There was a time when P. Vasu was a great director. In 1998, he made his splash in 'Suyamvaram'; in 1999, he burst onto the horror scene with the spine tingling 'Hogi pyaar ki jeet'. Of course, his best film was 1996's masterpiece 'Love birds', but he also made 2004's 'Apthamitra', and its 2005 remake 'Chandramukhi'. Somehow, Vasu lost his touch, with junk like his failed 2008 remake of 'Kadha Parayumbol', to his uninspired but successful sequel 'Aptharakshaka' and 'Gajibiji'. Those movies, however, look like cinematic works of art compared to his latest film remake. Neither the spooky antagonist's novelty nor Vasu's horror skill have aged very well, as evidenced by the schlocky 'Nagavalli'.


It is a sad state of affairs when the trio of Anushka, Richa and Venkatesh can star in something as misguided and flatly written and filmed as 'Nagavalli'. This film leaves you with a groan: a groan that this tired series may not yet be over; a groan that you blew hard-earned cash to see it; but most of all, a groan that you've just lost 150 minutes of your life that can never be recovered. Nagavalli's got loud music, it's got cringe-inducing humour, it's got jarring camera angles and sinful psychosis. It's only a matter of time before it's declared a sacrilege. As in most desi horror films, there isn't much character development, just a lot of screaming, dancing, pouting, gasping, eyebrow arching, costume flaunting and makeup. There are a few surprises and some attempt at a plot, but generally, despite a promising start and generous footage of Richa Gangapodhyay quivering, this movie fails to rise above the muck of the horror genre.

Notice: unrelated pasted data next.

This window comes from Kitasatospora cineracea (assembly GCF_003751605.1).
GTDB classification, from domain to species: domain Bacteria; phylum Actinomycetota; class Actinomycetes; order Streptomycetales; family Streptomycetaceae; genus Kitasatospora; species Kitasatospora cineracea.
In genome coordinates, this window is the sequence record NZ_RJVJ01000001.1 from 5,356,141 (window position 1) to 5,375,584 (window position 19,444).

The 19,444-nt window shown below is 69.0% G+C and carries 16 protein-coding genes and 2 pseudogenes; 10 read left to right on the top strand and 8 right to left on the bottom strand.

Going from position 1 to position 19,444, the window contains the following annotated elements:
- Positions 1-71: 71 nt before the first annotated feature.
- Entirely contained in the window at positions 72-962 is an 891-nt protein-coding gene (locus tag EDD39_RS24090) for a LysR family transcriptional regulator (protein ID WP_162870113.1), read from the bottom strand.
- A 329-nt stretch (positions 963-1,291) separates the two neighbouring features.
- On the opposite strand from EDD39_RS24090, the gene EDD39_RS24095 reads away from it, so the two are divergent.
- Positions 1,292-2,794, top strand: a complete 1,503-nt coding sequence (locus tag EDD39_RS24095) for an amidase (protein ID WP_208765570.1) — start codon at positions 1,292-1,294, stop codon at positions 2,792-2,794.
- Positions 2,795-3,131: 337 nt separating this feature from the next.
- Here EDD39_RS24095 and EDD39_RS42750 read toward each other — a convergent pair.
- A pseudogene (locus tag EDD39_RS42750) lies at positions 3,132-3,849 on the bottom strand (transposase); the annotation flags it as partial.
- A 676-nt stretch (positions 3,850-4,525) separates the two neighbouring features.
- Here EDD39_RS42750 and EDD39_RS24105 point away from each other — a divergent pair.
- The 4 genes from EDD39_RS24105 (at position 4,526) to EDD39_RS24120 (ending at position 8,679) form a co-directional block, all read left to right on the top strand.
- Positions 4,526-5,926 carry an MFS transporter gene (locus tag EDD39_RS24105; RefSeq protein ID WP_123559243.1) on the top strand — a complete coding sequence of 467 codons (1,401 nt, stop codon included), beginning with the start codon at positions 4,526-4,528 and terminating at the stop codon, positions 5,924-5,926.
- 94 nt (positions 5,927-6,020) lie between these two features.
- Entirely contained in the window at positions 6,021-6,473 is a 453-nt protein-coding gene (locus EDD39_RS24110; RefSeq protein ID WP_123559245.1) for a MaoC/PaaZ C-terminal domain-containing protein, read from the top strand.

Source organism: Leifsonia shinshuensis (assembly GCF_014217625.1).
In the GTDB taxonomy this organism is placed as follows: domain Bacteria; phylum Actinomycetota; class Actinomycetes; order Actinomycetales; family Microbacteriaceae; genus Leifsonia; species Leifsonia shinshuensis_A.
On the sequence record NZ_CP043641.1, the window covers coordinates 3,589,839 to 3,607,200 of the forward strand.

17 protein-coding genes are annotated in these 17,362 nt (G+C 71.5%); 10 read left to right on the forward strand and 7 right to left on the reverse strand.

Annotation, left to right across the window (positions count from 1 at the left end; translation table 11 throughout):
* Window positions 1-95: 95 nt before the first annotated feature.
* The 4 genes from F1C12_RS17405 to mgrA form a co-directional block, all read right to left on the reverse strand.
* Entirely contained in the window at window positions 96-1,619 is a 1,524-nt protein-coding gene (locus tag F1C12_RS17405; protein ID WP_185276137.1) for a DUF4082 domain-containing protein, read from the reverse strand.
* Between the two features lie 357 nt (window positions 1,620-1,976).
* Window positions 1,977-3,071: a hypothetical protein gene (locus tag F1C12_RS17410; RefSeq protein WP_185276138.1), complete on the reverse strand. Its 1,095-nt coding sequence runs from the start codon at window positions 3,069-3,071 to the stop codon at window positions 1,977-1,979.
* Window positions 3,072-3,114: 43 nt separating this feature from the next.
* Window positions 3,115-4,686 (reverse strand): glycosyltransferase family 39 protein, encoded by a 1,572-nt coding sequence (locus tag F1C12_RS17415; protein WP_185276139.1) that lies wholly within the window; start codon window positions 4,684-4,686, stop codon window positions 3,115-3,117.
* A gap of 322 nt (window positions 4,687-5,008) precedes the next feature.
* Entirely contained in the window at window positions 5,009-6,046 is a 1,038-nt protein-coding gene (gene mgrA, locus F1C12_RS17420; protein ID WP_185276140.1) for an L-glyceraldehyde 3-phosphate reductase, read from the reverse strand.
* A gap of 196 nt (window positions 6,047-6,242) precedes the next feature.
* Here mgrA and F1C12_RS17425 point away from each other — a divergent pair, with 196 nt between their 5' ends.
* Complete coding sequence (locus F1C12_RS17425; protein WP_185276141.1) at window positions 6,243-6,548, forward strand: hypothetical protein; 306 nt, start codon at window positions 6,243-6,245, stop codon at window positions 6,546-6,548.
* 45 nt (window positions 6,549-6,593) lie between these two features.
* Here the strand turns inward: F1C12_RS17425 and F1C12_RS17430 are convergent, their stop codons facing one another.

There is, in fact, an awful lot of hokey lore to absorb in the story - the characters spend far too much time telling each other (and the audience) a lot of mumbo jumbo that presumably they already should know. They also regularly remind each other of the rules of ghost hunting (Rule No. 10: You can't ever buy a big mansion as it will most certainly be haunted). Keep track of all this because there's a quiz before they'll let you out of the theater. Here we have a wealthy bloke (Sarath) whose eldest daughter Gayatri (Kamlinee Mukherjee) dies after being gifted a painting of a certain medieval dancer in Revlon and Maybelline (Anushka).  Naturally odd things begin to happen, and Mr Cash calls Head Shrinker (Venkatesh) for help. Like in 'Apthamitra', 'Chandramukhi', ' Aptharakshaka' and 'Bhool Bhulaiyya', the psychiatrist moves into Mr Cash's home to solve the case. Forget prayers and jadui tabeez: it takes a lot of aggressive hamming and singing to subdue a ghost enough to get her out of a dark shelter. 


All of the added humor does not make 'Nagavalli' a good film - just a campy one. In fact, the film's big problem is just that, being too over-the-top too much of the time, from the acting (the dreadful Shraddha Das in particular) to story developments (yes, six leading ladies and Venky wearing jewelry are a treat to watch, but still...). Even a film called Nagavalli could use some restraint and be all the better for it. The most disheartening thing about Nagavalli, however, is not its campiness, but its lack of scares; it's hard to believe the same man who made the elegantly scary Captain Vijaykanth classic 'Sethupathi IPS' directed this piece of schlock.


What Nagavalli does get right is atmosphere. A great deal of credit goes to the cinematography by Shyam Naidu, and Rama Rajamouli's costumes which are convincing and, yes, less than repulsive. Venkatesh's insufferably smug performance makes the character even more unsavory. He is into his I'm-just-holding-on-to-sanity-by-a-thread persona here. Anushka in her minuscule role harnesses a certain look in her eyes and various gradations of trembling to convey a striking range of conflicted emotions. Richa's telepathic frissons help deepen the film's basically irreverent stance.


There is not an ounce of intelligence, or excitement in 'Nagavalli'. If anybody out there doesn't have enough corn in his life already, consider giving Vasu's newest remake a whirl. I do admit his prowess behind the camera and his ability to make you unintentionally laugh, although not his creative ability.